Titan Salvage, now a part of Ardent following the merger of Titan and Svitzer Salvage, has completed the complex removal of the wreck of the cape-size MV Smart coal carrier in South Africa that ran aground two years ago.
This was especially challenging given weather conditions that prevail on the South African coast, particularly during the winter period.
“The removal of the vessel, which was entered in North P&I Club by owner Alpha Marine, has been accomplished on time and on budget due to a high level of collaboration with the South African Maritime Safety Authority (SAMSA), Titan and North,” the Club said.
On August 19, 2013 the 151,279 DWT bulk carrier ran onto a sand bar shortly after setting sail from Richards Bay coal terminal in a 7 m Indian Ocean swell. It was carrying 147,650 to of coal, 1,769 t of fuel oil and 129 t of diesel.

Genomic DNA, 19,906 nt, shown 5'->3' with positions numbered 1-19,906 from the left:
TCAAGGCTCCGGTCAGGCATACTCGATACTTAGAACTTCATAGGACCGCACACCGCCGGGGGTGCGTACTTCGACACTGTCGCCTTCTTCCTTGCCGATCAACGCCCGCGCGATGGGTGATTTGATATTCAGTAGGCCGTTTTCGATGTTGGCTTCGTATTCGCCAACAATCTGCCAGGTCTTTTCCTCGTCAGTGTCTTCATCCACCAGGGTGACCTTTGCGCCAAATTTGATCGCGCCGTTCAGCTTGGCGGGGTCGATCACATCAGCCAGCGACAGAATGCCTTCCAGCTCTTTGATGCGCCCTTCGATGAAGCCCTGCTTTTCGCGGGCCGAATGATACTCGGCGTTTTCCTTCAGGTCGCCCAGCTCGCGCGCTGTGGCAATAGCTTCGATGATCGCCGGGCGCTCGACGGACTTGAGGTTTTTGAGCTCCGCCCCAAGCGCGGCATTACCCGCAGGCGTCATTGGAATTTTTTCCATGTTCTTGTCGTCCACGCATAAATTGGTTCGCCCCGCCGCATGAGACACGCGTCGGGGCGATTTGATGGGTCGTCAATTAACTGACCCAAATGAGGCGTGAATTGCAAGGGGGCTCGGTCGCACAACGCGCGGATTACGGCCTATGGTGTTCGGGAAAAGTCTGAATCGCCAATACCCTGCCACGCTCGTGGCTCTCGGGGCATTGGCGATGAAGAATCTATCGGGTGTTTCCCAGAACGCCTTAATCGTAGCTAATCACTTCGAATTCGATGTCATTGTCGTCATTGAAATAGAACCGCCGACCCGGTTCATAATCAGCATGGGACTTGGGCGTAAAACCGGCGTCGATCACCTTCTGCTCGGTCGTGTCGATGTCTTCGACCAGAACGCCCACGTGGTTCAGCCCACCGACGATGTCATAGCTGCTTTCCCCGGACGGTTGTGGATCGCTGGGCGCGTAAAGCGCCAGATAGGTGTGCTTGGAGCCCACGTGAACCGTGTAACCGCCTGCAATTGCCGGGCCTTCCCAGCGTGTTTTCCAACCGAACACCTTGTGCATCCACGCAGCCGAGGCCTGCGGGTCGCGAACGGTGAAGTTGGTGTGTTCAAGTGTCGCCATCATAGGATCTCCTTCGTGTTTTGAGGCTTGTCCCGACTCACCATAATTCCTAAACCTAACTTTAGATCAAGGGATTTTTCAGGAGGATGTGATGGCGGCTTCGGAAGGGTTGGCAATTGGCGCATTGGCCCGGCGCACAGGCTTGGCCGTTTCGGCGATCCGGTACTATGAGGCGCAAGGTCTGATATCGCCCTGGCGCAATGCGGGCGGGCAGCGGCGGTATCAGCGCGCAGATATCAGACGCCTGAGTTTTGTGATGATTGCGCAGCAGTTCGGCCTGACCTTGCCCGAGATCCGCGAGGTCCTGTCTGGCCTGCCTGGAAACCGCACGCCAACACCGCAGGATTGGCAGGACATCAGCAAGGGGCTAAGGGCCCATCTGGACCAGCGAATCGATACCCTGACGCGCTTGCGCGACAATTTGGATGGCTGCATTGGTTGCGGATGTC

All 23 crew members were rescued and, just a couple of days later, the 273 m long ship split into three parts.
Dutch salvor Smit Salvage, part of Boskalis Westminster, together with Smit Amandla Marine and South African salvor Subtech Group removed the fuel first, followed by 10,000 t of coal slurry in the ruptured no. 9 hold.
They then refloated the separated stern section and scuttled it offshore in October 2013.
Titan Salvage won the tendering process to perform the lightening, refloating and scuttling of the partially buried bow section. The bow section was refloated and scuttled in December 2014 and the remaining mid-section cut down and buried at the beginning of September 2015, with rehabilitation of the seabed completed immediately thereafter.
“The successful removal of this very large, high profile wreck highlights the benefits that flow from an open and early dialogue with the authorities responsible for managing a wreck site as well as all other stakeholders,” North’s deputy global claims director Mike Salthouse said.
Over USD 36 million was spent in South Africa during the two years of the salvage process.